Monday, April 13, 2015

SOURDOUGH STARTER, SOURDOUGH RECIPE

SOURDOUGH STARTER
SOURDOUGH RECIPE
Sourdough Starter
I make various types of sourdough breads, pancakes, waffles, doughnuts, cakes, and more all the time. I've been using the same sourdough starter for several years, and I've heard of some places that have the same starter that has been passed down from generation to general for more than 100 years! It makes delicious breads of all kinds. I have recipes for two different sourdoughs, one is a sweet sourdough starter, and the other a traditional sourdough starter. I'll include both recipes here and when I post recipes I'll let you know which sourdough starter is used in each recipe... either the sweet sourdough starter, or the traditional sourdough starter.


The best thing about sourdough starter is it's very forgivable! It's really a living organism, but if you forget to "feed" it or "tend" it, it is very hardy and you can easily rescue it and "bring it back to life".

At the end of the recipes I'll share some tips on caring for your starter, and rescue remedies.

Feel free to experiment with all kinds of bread recipes with the sourdough starter. It's a big hit!


TRADITIONAL SOURDOUGH STARTER
  • 1 pkg. dry yeast
  • 1/2 cups warm water (110 degrees F)
  • 2 cups milk
  • 2 cups flour
  • 1 Tablespoon sugar
Dissolve the yeast in warm water in a large non-metal bowl or crock and let stand for about 5 minutes. Using a non-metal spoon or whisk stir in flour, sugar and milk and stir or whisk until smooth. Cover with a cheesecloth, towel, or loose lid. Let stand at room temperature for 5 days, stirring 2-3 times a day.

On the 5th day you are ready to use your starter!

Keeping your starter going: After using some starter, add 3/4 cup milk, 3/4 cup flour, and 1 teaspoon sugar to the remaining starter. Whisk and leave at room temperature, covered with cheesecloth or loose lid. Stir once a day. If you don't use any starter after 10 days, add 1 teaspoon sugar to keep it going. Make sure to stir daily. Repeat adding sugar every 10 days if necessary.


SWEET SOURDOUGH STARTER 
  • 1 pkg. dry yeast
  • 1/4 cup warm water (110 degrees F)
  • 1 cup flour
  • 1 cup sugar
  • 1 cup warm milk
Dissolve the yeast in warm water in a large non-metal bowl or crock and land let stand for about 5 minutes. Using a non-metal spoon or whisk stir in flour, sugar and milk and stir or whisk until smooth. Stir once a day for the next 4 days (this is a 10 day process).

On the 5th day add 1 cup flour, 1 cup sugar, and 1 cup milk (doesn't have to be warm). Stir until smooth. Stir once a day for the next 4 days.

On day 10 you are ready to use your starter!

Keeping your starter going: After using some starter, add 1 cup milk, 1 cup flour, and 1 cup sugar to the remaining starter. Whisk and leave at room temperature, covered with cheesecloth or loose lid. Stir once a day. If you don't use any starter after 10 days, add 1 teaspoon sugar to keep it going. Make sure to stir daily. Repeat adding sugar every 10 days if necessary.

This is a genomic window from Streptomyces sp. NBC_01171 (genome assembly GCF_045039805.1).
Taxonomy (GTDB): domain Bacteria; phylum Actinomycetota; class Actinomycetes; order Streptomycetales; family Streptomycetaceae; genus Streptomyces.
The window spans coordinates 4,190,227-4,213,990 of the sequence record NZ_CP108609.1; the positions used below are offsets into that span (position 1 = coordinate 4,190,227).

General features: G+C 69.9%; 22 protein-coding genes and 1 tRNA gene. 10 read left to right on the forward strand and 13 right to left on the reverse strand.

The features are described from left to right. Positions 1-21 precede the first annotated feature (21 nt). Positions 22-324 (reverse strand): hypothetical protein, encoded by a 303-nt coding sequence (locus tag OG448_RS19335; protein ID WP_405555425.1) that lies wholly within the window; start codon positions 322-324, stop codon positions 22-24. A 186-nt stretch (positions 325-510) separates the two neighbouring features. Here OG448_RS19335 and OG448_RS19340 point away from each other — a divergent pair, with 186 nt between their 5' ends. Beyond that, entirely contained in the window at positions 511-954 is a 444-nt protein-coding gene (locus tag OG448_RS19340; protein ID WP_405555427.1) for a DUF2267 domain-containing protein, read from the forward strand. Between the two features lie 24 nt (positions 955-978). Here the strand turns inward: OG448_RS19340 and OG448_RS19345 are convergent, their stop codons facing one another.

TIPS:

SMELL: Sourdough starter should be yeasty, fermenting, and beer-like. If it smells sharp and hasn’t been fed in the past 4-6 days, feed it and then check the smell in 1-2 days, it should smell better.

COLOR & APPEARANCE: Creamy, off-white, not gray-ish, and consistency of pancake batter, but on warm days can be thicker and more bubbly.

BUBBLES: After a feeding, it should be active and bubbly within 24 hours. On other days it may be flat like pancake batter, but a quick stir should reveal a few bubbles. It’s important to stir on a daily basis, just to make sure all the ingredients have a chance to get metabolized.

WHY NOT METAL BOWLS OR UTENSILS? There is a chemical reaction that happens between the fermenting starter and metal. You’ll know this has happened because your batter will turn color, usually green or sometimes pink, and while some people have said the bread still tastes fine, there is a definite metallic taste to it. Now if your metal utensils and bowls are stainless steel or coated, for example, you’re probably fine (most KitchenAid mixers shouldn’t be a problem). But if they’re scratched up in any way, it can turn and spoil your starter almost instantly.

STORING STARTER: You can store your starter in a glass, ceramic, or plastic mixing bowls, jar, and Ziploc bags, at room temperature. Just make sure there’s enough room for the starter to grow and expand, otherwise you could have a mess on your hands.

REVIVING STARTER: If you forgot to stir or feed your starter for a few days it's usually fine, just give it a stir and it should be fine. If it's been 4-5 days, feed it the flour, sugar and milk and stir daily for the next few days and you'll be fine.

TOO MUCH STARTER, NEED A BREAK? If you have too much starter or need to take a break for a bit you can either give some away, dump some of it, or you can freeze your starter. Put 1-2 cups of starter in a large zip top bag and pop it in the freezer. It won't freeze completely but will become more like a semi-firm slushy. When you want to use it again take it out of the freezer and let it come to room temperature on your counter, feed it, and then you can use it again and keep it going.

This also makes great gifts, give some sourdough starter along with a couple recipes. You can divide your starter in half when ready to use, and have 2 starters going, then divide those in half again and you have several going to give as gifts. 

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